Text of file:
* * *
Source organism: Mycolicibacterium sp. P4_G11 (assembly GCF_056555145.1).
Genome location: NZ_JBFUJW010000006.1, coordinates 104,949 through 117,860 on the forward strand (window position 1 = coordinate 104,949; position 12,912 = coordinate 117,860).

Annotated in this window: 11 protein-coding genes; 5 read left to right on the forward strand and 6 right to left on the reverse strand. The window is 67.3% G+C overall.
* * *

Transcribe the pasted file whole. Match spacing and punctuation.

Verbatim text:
Source organism: Mycolicibacterium sp. P4_G11 (assembly GCF_056555145.1).
Genome location: NZ_JBFUJW010000006.1, coordinates 104,949 through 117,860 on the forward strand (window position 1 = coordinate 104,949; position 12,912 = coordinate 117,860).

Annotated in this window: 11 protein-coding genes; 5 read left to right on the forward strand and 6 right to left on the reverse strand. The window is 67.3% G+C overall.